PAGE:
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(Re)MAKING LOVE: a sex after sixty story Kindle Edition
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|Length: 212 pages||Word Wise: Enabled||Enhanced Typesetting: Enabled|
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I count French Kiss, While You Were Sleeping, When Harry Met Sally and Bridget Jones among the ROMcoms I could watch endlesslessly until my end of days. I have no problem with sitting down in front of one with Tabor and a beer. They are not wholly effective in reaching to the true conflicts of life, however. Tabor admits this. To work, a ROMcom has a formula that relies on a character with a jilted or wrong vision of love. In this way, the films mirror the decision that Tabor's husband made to leave her and "live alone." The reality, of course, was more true than that.
Tabor was my teacher for a fiction workshop at The George Washington University, and I had seen her several years after that course, which was incidentally after this book was completed. We went to a Nationals game with a mystery man and Sarah (her young friend in the book). Tabor was so luminous and happy that reading the book afterward was at times a shock. She serves, along with the shock, introspective revelations that, in fact, one needs the shock to reveal. "In destruction lies discovery," she writes. Notice she does not say "recovery." That is part and parcel of something different.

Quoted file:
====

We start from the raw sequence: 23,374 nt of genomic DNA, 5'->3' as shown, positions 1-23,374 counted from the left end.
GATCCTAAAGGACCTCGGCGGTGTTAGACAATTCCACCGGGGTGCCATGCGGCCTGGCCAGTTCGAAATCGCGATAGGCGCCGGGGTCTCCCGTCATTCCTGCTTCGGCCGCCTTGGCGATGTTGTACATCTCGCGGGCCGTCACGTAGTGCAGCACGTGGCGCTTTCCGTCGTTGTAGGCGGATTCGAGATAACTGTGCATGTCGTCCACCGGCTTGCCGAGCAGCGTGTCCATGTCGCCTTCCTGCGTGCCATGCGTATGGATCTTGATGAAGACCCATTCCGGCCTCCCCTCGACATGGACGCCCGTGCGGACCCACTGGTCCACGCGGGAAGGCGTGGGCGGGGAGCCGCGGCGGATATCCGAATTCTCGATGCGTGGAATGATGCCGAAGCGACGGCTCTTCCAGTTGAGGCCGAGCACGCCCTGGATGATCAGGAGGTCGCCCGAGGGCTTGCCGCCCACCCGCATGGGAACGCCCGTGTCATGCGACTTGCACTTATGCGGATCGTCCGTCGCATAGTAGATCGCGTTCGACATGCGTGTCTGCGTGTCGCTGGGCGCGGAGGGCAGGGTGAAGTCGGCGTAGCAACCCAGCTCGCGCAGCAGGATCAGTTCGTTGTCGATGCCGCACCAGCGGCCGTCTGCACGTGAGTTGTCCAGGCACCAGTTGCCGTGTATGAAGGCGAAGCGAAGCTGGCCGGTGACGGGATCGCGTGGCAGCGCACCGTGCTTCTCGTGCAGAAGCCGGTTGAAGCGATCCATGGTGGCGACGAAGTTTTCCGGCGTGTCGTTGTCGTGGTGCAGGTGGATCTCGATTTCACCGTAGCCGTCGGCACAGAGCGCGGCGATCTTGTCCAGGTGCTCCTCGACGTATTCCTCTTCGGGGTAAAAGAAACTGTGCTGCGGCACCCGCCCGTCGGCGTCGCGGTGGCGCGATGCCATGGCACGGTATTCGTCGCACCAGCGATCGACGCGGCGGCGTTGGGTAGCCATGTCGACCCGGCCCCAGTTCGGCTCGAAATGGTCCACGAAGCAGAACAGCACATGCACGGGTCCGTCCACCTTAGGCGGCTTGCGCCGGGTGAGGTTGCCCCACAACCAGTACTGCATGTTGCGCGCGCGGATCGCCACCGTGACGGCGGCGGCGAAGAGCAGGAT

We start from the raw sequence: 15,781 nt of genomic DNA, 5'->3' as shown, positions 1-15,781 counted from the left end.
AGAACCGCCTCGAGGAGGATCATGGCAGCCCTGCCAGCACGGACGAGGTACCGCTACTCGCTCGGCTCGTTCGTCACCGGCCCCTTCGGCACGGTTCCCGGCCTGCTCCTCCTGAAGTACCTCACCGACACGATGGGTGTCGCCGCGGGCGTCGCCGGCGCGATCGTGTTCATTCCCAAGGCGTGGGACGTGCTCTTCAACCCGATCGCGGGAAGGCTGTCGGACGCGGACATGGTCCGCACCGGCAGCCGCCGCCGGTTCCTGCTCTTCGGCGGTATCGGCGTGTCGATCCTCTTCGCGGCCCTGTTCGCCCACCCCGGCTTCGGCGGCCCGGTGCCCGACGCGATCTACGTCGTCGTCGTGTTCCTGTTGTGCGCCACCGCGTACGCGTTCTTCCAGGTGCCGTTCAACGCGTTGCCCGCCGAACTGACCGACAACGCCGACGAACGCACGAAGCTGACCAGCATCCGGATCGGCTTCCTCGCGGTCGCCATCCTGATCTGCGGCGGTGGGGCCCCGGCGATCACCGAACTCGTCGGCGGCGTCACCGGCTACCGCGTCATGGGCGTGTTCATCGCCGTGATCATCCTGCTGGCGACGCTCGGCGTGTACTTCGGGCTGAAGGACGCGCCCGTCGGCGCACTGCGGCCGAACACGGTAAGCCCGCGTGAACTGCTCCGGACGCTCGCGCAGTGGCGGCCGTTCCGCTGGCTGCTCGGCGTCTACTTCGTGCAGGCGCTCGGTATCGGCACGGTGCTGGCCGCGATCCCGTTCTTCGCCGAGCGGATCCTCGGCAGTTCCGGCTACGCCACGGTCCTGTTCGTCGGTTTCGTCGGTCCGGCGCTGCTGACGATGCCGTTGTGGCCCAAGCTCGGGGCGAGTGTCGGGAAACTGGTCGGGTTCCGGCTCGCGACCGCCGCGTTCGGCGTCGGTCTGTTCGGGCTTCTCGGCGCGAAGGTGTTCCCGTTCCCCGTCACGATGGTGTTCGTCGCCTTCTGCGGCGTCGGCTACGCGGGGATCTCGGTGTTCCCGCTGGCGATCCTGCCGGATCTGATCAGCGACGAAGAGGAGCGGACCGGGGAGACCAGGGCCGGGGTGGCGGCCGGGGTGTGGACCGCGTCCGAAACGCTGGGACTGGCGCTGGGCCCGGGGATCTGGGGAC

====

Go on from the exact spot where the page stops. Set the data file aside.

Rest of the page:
I did think of Joan Didion at least once before Tabor's first mention of her Year of Magical Thinking, a work that is brilliant but it also haunted me. I also thought of Nora Ephron's Heartburn, because Tabor includes recipes in her memoir. An offering that I relate to and latch onto immediately.
As Tabor reads and struggles in the aftermath of losing her husband and her chef's kitchen and her house, she says that she is not healed by her reading. But it resonates. "But whether I have lived the words or not, they ring like bells. They answer," she writes. It is a thought in the final part of the book that picks up the pieces and lets us understand Tabor and the undercurrent of what she is telling us: "Let us lead with our hearts." With that comes risk and suffering. But there is no other way.
The first to be gobbled in one sitting, quickly, eagerly, willing the outcome to be a good one (and it is).
The second, to take time over, slowly and softly revelling in her marvellous writing. What a writer!
People often say that truth is stranger than fiction, and so it is in the case of this memoir.
The author's self shines through as she tells her tale without the slightest hint of self-pity, admirable indeed under such a set of circumstances.
What's more, she mixes and spices and weaves a story interlaced with fairy tales, movies, recipes and dreams. And the result is a truly inspirational book - moving, intimate, philosophical, elegant and honest.
I really loved reading this, and you will too.
Completely self-involved main character, full of self-pity and it is easy to understand why "d" dumped her. Really irritating piece of trash writing and I'm happy that it only cost $3.99. Sorry about the trees though.
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